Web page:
Bronne found some doodles of mine the other day. They were from when he took me with him to a teaching conference in Montana last year. I sat in some lectures and doodled on the resort’s complimentary stationary as I listened. I’ve totally forgotten I did them but was pretty excited that he had unearthed them.
When I was in school, I had two kinds of teachers: one disapproved of doodling in class, the other didn’t mind. The first type of teacher thinks that if you’re busy with your hands then you aren’t being attentive, especially during a lecture. They probably believe that the mind can only process one thing at a time, and, if you’re doodling, you’re not really digesting the lesson. The second type of teacher thinks that doodling isn’t a bad thing and being busy with your hands don’t make you any less attentive. In fact, it relaxes you and allows your brain to take in and digest information.
I was a doodler as a student and, when I became a teacher, didn’t stop my doodler-students from keeping their hands busy whenever I gave a lecture. Only a doodler would understand what another doodler’s mind goes through so I knew there was no harm in it.
Some people are able to multi-task more than others. When I was in Music Conducting class, we had to go through several exercises that isolated one hand’s action from the other. These exercises helped conductors with their coordination like maintaining the beat with one hand while giving cues for dynamics or instruments’ entrances with the other. Some people in my class did the exercises without difficulty, and, much to the amusement of the whole class, others did pretty badly. The explanation for this has something to do with the corpus callosum, that part of our brain that connects and facilitates the interaction between our right and left brain hemispheres. Some people have a wider corpus callosum. In fact, there was even a study before that suggested women had a wider corpus callosum which explains their ability to multi-task more than men. It also explained for what we often hear as “women’s intuition”.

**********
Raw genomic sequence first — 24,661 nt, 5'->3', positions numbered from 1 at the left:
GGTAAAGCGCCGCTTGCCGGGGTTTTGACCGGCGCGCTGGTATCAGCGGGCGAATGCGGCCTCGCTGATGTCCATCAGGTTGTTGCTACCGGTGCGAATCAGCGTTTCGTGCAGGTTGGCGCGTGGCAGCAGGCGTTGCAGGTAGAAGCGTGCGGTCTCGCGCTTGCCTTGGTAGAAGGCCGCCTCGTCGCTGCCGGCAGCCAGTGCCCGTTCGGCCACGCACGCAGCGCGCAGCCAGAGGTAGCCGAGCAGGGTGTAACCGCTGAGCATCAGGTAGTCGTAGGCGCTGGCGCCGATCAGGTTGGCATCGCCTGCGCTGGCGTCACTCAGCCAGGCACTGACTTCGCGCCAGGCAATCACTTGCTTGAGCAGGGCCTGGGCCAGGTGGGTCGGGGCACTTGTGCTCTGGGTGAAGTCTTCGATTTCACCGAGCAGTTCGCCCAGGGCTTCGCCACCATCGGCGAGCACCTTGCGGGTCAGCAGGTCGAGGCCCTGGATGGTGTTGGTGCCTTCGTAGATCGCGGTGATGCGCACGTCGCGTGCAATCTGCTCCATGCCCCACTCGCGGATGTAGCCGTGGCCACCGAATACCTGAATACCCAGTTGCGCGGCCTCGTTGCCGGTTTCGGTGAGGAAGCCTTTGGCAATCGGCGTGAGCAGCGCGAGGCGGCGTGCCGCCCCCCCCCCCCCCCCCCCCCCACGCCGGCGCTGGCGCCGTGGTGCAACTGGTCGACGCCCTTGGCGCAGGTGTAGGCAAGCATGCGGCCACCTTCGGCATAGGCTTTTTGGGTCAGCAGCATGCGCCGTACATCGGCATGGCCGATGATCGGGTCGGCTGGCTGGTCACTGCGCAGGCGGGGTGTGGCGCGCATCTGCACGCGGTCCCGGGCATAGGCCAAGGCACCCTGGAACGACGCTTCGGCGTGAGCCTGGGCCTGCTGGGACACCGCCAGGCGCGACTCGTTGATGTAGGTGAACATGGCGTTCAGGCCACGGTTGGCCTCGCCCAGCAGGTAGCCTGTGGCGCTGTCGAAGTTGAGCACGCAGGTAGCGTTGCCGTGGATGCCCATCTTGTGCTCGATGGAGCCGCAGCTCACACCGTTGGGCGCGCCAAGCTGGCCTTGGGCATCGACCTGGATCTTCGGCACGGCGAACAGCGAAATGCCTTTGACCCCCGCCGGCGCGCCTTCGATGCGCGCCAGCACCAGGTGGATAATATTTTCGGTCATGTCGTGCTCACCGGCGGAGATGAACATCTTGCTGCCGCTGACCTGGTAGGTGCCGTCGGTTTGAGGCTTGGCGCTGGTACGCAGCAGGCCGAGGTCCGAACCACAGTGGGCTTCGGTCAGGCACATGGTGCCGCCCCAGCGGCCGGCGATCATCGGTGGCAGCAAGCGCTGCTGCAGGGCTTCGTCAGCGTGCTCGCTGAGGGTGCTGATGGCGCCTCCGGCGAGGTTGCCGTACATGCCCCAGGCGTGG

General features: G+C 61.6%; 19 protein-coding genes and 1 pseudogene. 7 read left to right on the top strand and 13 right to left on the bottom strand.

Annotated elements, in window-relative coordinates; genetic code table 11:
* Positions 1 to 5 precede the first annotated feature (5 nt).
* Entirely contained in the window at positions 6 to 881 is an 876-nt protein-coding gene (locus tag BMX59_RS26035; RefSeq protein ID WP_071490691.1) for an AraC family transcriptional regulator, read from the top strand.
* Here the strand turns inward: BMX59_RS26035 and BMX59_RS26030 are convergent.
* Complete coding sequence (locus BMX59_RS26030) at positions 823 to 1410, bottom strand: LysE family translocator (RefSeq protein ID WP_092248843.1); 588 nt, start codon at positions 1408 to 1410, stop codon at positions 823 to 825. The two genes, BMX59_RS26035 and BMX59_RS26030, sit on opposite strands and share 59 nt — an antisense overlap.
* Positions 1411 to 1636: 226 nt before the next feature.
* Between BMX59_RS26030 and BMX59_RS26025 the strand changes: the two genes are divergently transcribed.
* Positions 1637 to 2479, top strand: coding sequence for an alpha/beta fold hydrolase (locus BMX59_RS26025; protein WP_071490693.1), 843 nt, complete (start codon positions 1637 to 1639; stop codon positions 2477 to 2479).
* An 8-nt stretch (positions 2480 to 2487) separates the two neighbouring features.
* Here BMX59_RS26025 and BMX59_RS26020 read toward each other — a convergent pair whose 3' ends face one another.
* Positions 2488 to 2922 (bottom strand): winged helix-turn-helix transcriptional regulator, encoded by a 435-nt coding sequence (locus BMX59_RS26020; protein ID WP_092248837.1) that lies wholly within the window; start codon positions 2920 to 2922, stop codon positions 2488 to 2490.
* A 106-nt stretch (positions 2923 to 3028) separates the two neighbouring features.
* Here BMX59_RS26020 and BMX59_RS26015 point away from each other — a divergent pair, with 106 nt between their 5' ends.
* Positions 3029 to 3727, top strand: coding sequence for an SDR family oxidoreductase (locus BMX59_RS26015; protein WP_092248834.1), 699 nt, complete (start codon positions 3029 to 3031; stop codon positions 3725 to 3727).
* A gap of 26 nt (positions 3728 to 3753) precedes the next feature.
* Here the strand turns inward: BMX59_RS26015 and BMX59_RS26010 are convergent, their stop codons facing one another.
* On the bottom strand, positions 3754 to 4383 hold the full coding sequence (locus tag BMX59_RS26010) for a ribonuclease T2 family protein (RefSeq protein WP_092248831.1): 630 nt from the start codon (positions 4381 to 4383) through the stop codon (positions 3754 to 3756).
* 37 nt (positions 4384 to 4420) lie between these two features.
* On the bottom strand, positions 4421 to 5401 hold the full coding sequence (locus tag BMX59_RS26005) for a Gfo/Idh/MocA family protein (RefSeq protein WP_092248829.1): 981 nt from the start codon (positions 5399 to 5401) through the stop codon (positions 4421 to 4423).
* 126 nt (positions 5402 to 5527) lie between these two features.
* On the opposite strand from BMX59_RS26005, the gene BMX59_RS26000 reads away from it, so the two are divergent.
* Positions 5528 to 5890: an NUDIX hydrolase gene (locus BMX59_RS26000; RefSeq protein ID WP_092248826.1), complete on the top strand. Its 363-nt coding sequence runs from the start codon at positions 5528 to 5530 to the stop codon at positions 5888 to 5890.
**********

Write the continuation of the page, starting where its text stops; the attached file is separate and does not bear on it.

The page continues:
Have a bit of fun and try these exercises:
1. Make a square with your right hand while, on paper, you draw a big circle with your left.
2. Do a 4-beat pattern with your right while the left does a 3-beat pattern.
3. Write a sentence with the right hand (or left, if left-handed) and do an air-circle with the left.